Economy

Mobile lenders to disclose charges before loan offers

lenders

Digital mobile apps and micro-lenders are at the forefront of expanding the Shylock economy. FILE PHOTO | NMG

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Summary

  • The Competition Authority of Kenya (CAK) said they would apply the same model used on mobile money transfer operators where cost is displayed before sending cash to increase transparency in the digital sector.
  • The ease of disbursement of mobile loans by digital lenders is attracting many Kenyans but the high costs have ended up saddling borrowers with costly interest rates.
  • The Central Bank of Kenya (CBK) says borrowers tapping digital loans from unregulated lenders grew from 200,000 in 2016 to more than two million in 2019.

Mobile digital lenders will be required to disclose the total charges including interest rates, late payment and rollover fees for their loans before disbursing credit to customers.

The Competition Authority of Kenya (CAK) said they would apply the same model used on mobile money transfer operators where cost is displayed before sending cash to increase transparency in the digital sector.

CAK director-general Kariuki Wang’ombe said a study by the watchdog disclosed most Kenyans are not aware of their rights and do not read the documents when they are signing up for a loan.

The study revealed that only 27 percent of digital borrowers were aware of the fees and costs of other digital loan providers in the market.

The ease of disbursement of mobile loans by digital lenders is attracting many Kenyans but the high costs have ended up saddling borrowers with costly interest rates, which rise up to 520 percent when annualised, leading to mounting defaults.

“If you remember we forced the mobile network operators to be indicating the money they are charging when sending money. We are seeing a situation where we have to force the digital lenders maybe through legislation or a framework in the coming year,” he said.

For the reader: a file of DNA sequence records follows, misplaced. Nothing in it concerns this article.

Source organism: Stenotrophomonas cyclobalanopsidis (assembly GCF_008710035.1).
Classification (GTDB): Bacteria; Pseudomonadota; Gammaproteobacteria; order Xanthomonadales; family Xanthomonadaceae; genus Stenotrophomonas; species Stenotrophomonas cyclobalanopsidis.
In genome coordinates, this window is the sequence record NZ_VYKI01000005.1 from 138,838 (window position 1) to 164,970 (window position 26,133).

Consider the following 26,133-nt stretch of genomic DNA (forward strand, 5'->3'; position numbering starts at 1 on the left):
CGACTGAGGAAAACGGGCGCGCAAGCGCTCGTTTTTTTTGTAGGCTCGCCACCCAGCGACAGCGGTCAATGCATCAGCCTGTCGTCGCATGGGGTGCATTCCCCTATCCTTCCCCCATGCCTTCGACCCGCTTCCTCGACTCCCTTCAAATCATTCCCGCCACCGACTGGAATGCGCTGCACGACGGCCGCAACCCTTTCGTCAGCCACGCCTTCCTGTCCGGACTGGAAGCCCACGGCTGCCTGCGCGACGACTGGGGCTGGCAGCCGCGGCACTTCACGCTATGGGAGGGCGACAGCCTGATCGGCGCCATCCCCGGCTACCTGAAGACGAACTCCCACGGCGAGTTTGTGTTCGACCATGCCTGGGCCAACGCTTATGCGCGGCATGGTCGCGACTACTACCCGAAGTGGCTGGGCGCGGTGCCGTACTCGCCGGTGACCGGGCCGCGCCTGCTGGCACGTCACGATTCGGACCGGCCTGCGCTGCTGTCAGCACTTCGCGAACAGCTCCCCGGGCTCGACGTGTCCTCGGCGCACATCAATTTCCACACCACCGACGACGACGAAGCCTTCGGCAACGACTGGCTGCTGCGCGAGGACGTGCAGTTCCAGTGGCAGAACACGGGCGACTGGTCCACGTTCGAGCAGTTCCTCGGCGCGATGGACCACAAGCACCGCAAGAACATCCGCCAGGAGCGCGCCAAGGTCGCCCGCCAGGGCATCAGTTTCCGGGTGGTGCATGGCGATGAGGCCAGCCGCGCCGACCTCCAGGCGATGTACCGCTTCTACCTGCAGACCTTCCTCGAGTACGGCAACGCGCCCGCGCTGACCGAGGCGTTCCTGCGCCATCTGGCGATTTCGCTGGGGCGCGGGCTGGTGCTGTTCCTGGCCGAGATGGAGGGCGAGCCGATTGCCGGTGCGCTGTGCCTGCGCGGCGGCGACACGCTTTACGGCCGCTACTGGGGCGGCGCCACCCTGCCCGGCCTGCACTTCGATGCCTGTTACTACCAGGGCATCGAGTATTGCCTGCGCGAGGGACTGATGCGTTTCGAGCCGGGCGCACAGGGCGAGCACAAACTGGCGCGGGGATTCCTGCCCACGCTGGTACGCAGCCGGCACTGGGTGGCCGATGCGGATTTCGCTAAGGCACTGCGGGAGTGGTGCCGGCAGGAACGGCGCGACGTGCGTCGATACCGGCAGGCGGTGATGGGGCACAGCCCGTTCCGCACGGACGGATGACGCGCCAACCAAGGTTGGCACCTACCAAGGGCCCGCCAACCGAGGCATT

Tens of unregulated microlenders have invested in Kenya’s credit market in response to the growth in demand for quick loans.

The competition watchdog said the shorter the amount of time for the credit, the higher the effective annual percentage rates. This had led to very high default rates with the CAK study showing seven out of 10 people have at least once failed to pay their loan on time.

The watchdog said this meant that 77 percent of mobile loan borrowers have been forced to pay penalty fees and charges to roll over their debts.

Kenyans have also been forced to juggle debts, borrowing from one mobile loan provider to pay another ending up in a vicious cycle of debt.

The CAK said 33 percent of mobile loan users reported they had multiple mobile loans.

Kenyans are desperate to get their hands on extra cash to survive the tough economic times, especially in the fallout of the Covid-19 pandemic that saw thousands lose their jobs that they fail to consider the cost of their loans.

From having little or no access to credit, many Kenyans now find they can get loans in minutes via their mobile phones.

The Central Bank of Kenya (CBK) says borrowers tapping digital loans from unregulated lenders grew from 200,000 in 2016 to more than two million in 2019.

The competition regulator is stepping up on the digital lenders at a time the CBK has also sought regulatory powers to police the sector to curb their exorbitant monthly interest rates and predatory lending.

MPs have offered the Central Bank of Kenya (CBK) express powers to control lending rates of digital mobile lenders under a proposed law that will see the regulator control their products, management, and sharing of borrower information.

The Central Bank Amendment Bill 2021 the parliamentary Committee on Finance and National Planning approved added a clause that gives the CBK powers to price interest rates for digital loans.

“We will continue working with the CBK on the Bill that they are currently putting in place which is informed by the study we had done and the other angle we will take is that we will be forcing them to publicise their rates so that borrowers can compare prices and see A is more expensive than B,” said Mr Wang’ombe.

“Consumers should also know their rights and they should be borrowing loans not on Fridays at midnight but they should be borrowing on Monday in the morning.”

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